Bryant had met a number of NASCAR drivers in his career, including Team Penske’s Ryan Blaney and Joey Logano. They were among a number of NASCAR notables who took to social media to mourn Bryant:

 

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Chad Knaus and wife expecting second child

Photo courtesy Brooke Knaus official Instagram account
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Seven-time NASCAR Cup champion crew chief Chad Knaus and wife Brooke are expecting their second child.

Brooke made the announcement Saturday on her Instagram account.

The couple, already parents to one-year-old son Kip, will soon be adding a daughter to their growing family.

Brooke Knaus’s Instagram post said the baby is due in July.

Kip figured prominently in the baby revelation, coming at the end of mom and dad’s ski run while vacationing in Telluride, Colorado:

 

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Kyle Larson flips, misses finals of Australia’s biggest sprint car race

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Kyle Larson’s hope of following up last week’s Chili Bowl win with a triumph in Australia’s prestigious Grand Annual Sprint Car Classic fell far short Sunday.

Larson’s bid to race his way into the 24-car finals of the three-day race at Premier Speedway in Warrnambool, Australia, ended when he flipped (uninjured) on the opening lap of a last-chance qualifying heat race earlier in the evening.

Instead of being one of the featured drivers in the Classic’s 40-lap finale – the largest and most popular sprint car race of the year in the land down under – Larson was left to watch the event from the pits and cheer on Dyson Motorsport teammate and fellow American Carson Macedo.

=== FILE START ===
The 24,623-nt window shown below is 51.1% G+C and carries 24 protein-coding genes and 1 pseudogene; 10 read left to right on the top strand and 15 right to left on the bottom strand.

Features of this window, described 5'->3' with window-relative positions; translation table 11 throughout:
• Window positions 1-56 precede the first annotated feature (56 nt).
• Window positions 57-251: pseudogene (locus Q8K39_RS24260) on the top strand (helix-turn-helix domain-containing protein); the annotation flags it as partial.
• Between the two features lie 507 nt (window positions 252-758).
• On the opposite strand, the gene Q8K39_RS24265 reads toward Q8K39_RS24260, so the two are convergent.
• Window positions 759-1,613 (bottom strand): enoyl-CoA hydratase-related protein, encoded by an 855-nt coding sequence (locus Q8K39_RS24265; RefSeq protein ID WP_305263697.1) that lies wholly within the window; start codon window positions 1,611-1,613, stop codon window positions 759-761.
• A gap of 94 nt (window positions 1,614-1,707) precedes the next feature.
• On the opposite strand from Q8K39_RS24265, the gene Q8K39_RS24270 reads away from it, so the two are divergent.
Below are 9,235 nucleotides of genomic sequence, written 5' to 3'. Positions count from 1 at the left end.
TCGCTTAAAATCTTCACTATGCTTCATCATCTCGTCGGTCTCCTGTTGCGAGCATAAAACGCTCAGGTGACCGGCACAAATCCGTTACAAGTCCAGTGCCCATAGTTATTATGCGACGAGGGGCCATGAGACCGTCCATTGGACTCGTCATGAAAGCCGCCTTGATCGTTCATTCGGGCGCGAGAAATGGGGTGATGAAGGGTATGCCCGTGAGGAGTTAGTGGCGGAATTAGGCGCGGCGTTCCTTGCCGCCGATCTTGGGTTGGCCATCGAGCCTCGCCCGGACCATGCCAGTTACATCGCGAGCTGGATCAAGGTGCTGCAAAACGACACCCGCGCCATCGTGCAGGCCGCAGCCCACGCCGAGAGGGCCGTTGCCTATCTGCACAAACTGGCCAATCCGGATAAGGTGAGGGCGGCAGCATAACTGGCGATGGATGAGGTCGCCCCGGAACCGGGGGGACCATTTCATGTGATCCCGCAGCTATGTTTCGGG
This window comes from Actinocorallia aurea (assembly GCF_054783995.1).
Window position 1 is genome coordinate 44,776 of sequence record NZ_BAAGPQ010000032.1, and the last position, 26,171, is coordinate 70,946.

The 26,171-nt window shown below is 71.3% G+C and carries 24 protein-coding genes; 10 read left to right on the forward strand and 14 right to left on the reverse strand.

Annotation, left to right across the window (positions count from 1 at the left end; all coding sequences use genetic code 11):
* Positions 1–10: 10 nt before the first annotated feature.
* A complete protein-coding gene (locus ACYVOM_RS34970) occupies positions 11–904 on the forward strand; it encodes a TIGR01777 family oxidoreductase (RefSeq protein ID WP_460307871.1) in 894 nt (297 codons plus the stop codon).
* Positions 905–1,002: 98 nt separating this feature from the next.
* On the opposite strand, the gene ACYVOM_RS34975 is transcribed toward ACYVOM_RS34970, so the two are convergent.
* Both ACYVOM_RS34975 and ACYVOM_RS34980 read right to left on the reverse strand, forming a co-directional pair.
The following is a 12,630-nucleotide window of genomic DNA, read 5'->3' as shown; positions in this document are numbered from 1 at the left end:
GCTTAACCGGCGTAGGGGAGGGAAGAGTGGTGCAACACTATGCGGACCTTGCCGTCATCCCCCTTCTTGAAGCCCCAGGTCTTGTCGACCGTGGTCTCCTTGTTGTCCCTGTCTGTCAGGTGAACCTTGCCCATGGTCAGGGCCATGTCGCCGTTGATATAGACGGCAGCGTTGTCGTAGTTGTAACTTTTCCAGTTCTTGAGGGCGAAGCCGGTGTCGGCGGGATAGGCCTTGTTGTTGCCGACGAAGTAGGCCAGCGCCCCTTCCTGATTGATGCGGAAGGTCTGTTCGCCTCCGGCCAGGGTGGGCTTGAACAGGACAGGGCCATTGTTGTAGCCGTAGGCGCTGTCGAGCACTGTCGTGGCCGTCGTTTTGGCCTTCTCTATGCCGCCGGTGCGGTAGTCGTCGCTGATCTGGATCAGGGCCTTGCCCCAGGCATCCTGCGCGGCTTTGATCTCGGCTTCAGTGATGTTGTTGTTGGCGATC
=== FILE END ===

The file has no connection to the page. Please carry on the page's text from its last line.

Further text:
Even that didn’t go very well, as Macedo flipped his own sprint car on the first lap of the Classic, resulting in a last-place finish. The highest finishing American was Cory Eliason, who ended up fourth.

Meanwhile, it was an all-Australian podium, with James McFadden winning the Classic for the second time in his career, followed by James Veal and Kerry Madsen.

In eight days, Larson went from capturing what he called the biggest win ever of his racing career on all levels – the Chili Bowl in his 13th try last Saturday in Tulsa, Oklahoma – to nothing but bad luck and utter frustration throughout his Australian journey.

Larson’s first race on Wednesday in the King’s Challenge at Borderline Speedway was rained out.

Then, in the first night of the Classic on Friday, Larson wrecked heavily in his first heat race, including flipping (he was uninjured). After his team repaired his car, Larson went back on the track, only to suffer a blown engine that knocked him out of contention to race in that evening’s feature event.

After not being on the schedule to race in Night 2 of the Classic on Saturday, Larson had one last chance to make Sunday’s featured championship event.

A total of 80 drivers battled it out in the B, C and D Mains for the eight remaining spots in the A Main, but Larson would end up not being one of those — as can be seen in the second line of the following tweet by his team:

Larson now returns to the United States to prepare for the Daytona 500 on February 16.

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Kyle Busch feeling like ‘the new guy’ during his Rolex 24 debut at Daytona

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DAYTONA BEACH, Fla. — Kyle Busch was looking forward to his first stint at 6 p.m. Saturday in the Rolex 24 at Daytona.

The two-time Cup champion was less enthused about his second turn behind the wheel in the IMSA season opener. Busch will climb back into the No. 14 Lexus RCF GT3 at 2 a.m. Sunday, just past the midpoint of the endurance race classic at Daytona International Speedway.

“That’s going to suck, yeah,” Busch deadpanned. “That’s exactly when I told them I did not want to run, and I got it.  Thank you very much.

“(I’m) the new guy.  I pulled the short straw.”

Click here to read more about how Busch felt about his AIM Vasser Sullivan car.